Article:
Sunday, December 15, 2013

12/27/12 - Straffer - One Look Up I Can See Down - pt. 4.2

There's a prison, outside of Marrakesh, where anyone can go in but hardly anyone comes back out again.

It used to be a Berber fortification, once upon a time. People spent a lot of time trying to break into it, with no success. But centuries later, it's become a jail, and now people are unable to break out of it -- an irony that's not lost on anyone incarcerated there.

It has an official name, as one expects from such a thing. It also has a number of other names in several languages, which is also to be expected in a country with so many. But the one name that tends to stand out is La Fosse de L'enfer.

The Pit of Hell.

So when Director Straffer comes to visit, he makes sure to have his transport bring them back to Earth right in the front courtyard -- right between the massive, closed gates and the entrance to the administration. This is partially because he doesn't care to be held up at the gate by surly prison guards, and partially because he just loves the idea of having his own personal teleporter for the day.

If his ride realizes this, he makes no sign of it. He's content to stand and impassively light a terrible-smelling cigarette as the stunned, well-armed interior guards stumble all over one another to threaten and harangue the man he's been assigned to, this day. But he can't help but smile a little as that man calmly stares down the sweaty, angry guards and -- ever so slowly -- pulls out the letter of introduction that the newly-installed Minister of Justice just wrote for him.

After that, everything changes, and they're allowed inside after all. 

* * *

There's a man in a bar in Tokyo who shouldn't be there, but is. 

The beefy, short-haired fellow's clearly not dressed for the establishment. He has a Hawaiian print shirt on, rather than the "casual" everyone's supposed to be affecting, here. He's also wearing heavy sunglasses, and has been nursing the same large drink all night, rather than obeying the two-drink minimum.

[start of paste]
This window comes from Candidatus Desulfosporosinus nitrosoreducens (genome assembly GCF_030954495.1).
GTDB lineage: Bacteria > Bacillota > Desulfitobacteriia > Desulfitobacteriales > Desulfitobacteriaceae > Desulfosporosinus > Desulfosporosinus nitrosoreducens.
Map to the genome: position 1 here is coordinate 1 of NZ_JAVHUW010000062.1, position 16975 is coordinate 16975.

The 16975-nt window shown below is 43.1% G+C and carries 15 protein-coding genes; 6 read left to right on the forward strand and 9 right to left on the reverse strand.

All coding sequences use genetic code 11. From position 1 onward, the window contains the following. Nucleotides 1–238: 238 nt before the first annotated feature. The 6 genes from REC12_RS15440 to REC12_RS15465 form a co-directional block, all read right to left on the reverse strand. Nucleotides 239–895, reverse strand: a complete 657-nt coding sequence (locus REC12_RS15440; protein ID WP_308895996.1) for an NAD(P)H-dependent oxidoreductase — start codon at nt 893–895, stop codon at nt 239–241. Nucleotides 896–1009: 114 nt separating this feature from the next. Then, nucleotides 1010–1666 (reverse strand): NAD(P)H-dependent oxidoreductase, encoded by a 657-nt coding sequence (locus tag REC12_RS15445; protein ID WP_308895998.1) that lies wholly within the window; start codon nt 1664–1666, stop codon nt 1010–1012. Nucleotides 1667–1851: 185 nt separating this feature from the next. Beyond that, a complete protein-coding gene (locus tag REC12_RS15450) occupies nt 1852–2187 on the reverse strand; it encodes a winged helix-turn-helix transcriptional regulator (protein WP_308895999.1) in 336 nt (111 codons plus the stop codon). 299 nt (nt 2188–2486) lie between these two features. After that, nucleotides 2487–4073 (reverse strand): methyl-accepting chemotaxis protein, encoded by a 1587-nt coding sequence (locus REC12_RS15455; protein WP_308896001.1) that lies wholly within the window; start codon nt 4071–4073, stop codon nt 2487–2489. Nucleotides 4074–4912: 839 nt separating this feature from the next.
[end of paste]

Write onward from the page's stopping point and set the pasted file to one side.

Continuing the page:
He doesn't look like he gives a !@#$, though. And none of the severs, bouncers, or patrons seen inclined to give him any. They're just letting him sit at the bar -- with plenty of space -- and drink in silence.

They even turned the music down just a little, just for him, just because he winced a little when some jarring "chill out" number came on.

And maybe that's because he's missing some finger joints. And maybe it's because there's something about him that says he could either buy or kill everyone there a dozen times over.

And maybe it's because they know who he really is.

So when Straffer walks over to him, and sits down right next to him without so much as a "Konichiwa", everyone nearby freezes in horrendous fear, thinking there's about to be some blood on the floor. And maybe there would have been, too, if the large man had been able to speak first.

But he doesn't get that chance. Before he can even open his mouth, the well-dressed interloper has pushed a photograph in his direction. It's of a smiling, young woman, dressed in a well-pressed business suit.

"I can get her back to you, Mister Ten," Straffer says (in Japanese, of course): "She may not be the same as she was, after what happened. But I can bring her around, in time."

"And what do you want, Spaceman?" Ju San, head of the Organization, asks, looking at this impudent gaijin over his shades.

"The world needs you back in the game," Straffer answers, returning his stare: "No more sitting at the bar drinking your day away. No more twenty hooker anime rampages in Shinjuku. You get back on your horse and you ride it, because you know what's coming, and we're going to need everything on the table, again."

"Talk to the government. I have no say in these things-"

"I did. They wasted my time trying to make deals. I don't have time for deals, Mister Ten. I need action. And I know for a fact you can provide it."

The man sighs and looks away. He says nothing for quite some time. 

And then, at last, he nods: "You'll want The Dignitary," he assumes.

"To start with? Yes," Straffer says. 

And then, in a flurry of photographs, he confidently proceeds to tell the most powerful man in Japan what else the world requires of him, for the future.

* * *

There's a wait in a stuffy room full of photographs and maps. The chairs are uncomfortable and the windows are small. The ceiling is high and dusty, and the sad, creaky fan is too slow to move the air.